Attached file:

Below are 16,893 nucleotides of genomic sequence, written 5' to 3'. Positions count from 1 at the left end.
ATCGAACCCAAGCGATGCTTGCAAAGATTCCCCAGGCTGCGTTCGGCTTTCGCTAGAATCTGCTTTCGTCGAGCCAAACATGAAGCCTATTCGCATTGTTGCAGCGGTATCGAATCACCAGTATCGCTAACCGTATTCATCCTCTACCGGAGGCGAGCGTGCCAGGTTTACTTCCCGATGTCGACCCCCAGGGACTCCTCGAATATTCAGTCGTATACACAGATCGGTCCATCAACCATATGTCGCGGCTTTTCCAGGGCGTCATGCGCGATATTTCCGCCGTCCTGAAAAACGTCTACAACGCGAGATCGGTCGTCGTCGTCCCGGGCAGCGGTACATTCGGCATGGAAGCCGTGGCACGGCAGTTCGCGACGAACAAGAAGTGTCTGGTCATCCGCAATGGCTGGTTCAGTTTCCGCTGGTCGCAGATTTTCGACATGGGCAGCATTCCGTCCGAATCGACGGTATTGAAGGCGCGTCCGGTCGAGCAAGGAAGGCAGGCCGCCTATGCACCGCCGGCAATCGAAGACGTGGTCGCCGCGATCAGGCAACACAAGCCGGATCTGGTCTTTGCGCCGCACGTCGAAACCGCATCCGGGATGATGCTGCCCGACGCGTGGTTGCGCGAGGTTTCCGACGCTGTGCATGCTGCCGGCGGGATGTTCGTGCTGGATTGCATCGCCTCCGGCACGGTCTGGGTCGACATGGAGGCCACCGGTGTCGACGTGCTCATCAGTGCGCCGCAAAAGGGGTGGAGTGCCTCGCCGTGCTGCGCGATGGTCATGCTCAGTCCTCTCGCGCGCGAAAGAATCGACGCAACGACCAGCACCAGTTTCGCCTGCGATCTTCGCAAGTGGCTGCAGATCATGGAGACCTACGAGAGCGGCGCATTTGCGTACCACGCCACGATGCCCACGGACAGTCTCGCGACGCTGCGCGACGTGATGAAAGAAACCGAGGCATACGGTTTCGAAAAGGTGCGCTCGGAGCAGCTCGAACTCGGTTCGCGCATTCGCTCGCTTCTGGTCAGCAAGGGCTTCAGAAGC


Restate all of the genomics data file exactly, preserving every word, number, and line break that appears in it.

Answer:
Below are 16,893 nucleotides of genomic sequence, written 5' to 3'. Positions count from 1 at the left end.
ATCGAACCCAAGCGATGCTTGCAAAGATTCCCCAGGCTGCGTTCGGCTTTCGCTAGAATCTGCTTTCGTCGAGCCAAACATGAAGCCTATTCGCATTGTTGCAGCGGTATCGAATCACCAGTATCGCTAACCGTATTCATCCTCTACCGGAGGCGAGCGTGCCAGGTTTACTTCCCGATGTCGACCCCCAGGGACTCCTCGAATATTCAGTCGTATACACAGATCGGTCCATCAACCATATGTCGCGGCTTTTCCAGGGCGTCATGCGCGATATTTCCGCCGTCCTGAAAAACGTCTACAACGCGAGATCGGTCGTCGTCGTCCCGGGCAGCGGTACATTCGGCATGGAAGCCGTGGCACGGCAGTTCGCGACGAACAAGAAGTGTCTGGTCATCCGCAATGGCTGGTTCAGTTTCCGCTGGTCGCAGATTTTCGACATGGGCAGCATTCCGTCCGAATCGACGGTATTGAAGGCGCGTCCGGTCGAGCAAGGAAGGCAGGCCGCCTATGCACCGCCGGCAATCGAAGACGTGGTCGCCGCGATCAGGCAACACAAGCCGGATCTGGTCTTTGCGCCGCACGTCGAAACCGCATCCGGGATGATGCTGCCCGACGCGTGGTTGCGCGAGGTTTCCGACGCTGTGCATGCTGCCGGCGGGATGTTCGTGCTGGATTGCATCGCCTCCGGCACGGTCTGGGTCGACATGGAGGCCACCGGTGTCGACGTGCTCATCAGTGCGCCGCAAAAGGGGTGGAGTGCCTCGCCGTGCTGCGCGATGGTCATGCTCAGTCCTCTCGCGCGCGAAAGAATCGACGCAACGACCAGCACCAGTTTCGCCTGCGATCTTCGCAAGTGGCTGCAGATCATGGAGACCTACGAGAGCGGCGCATTTGCGTACCACGCCACGATGCCCACGGACAGTCTCGCGACGCTGCGCGACGTGATGAAAGAAACCGAGGCATACGGTTTCGAAAAGGTGCGCTCGGAGCAGCTCGAACTCGGTTCGCGCATTCGCTCGCTTCTGGTCAGCAAGGGCTTCAGAAGC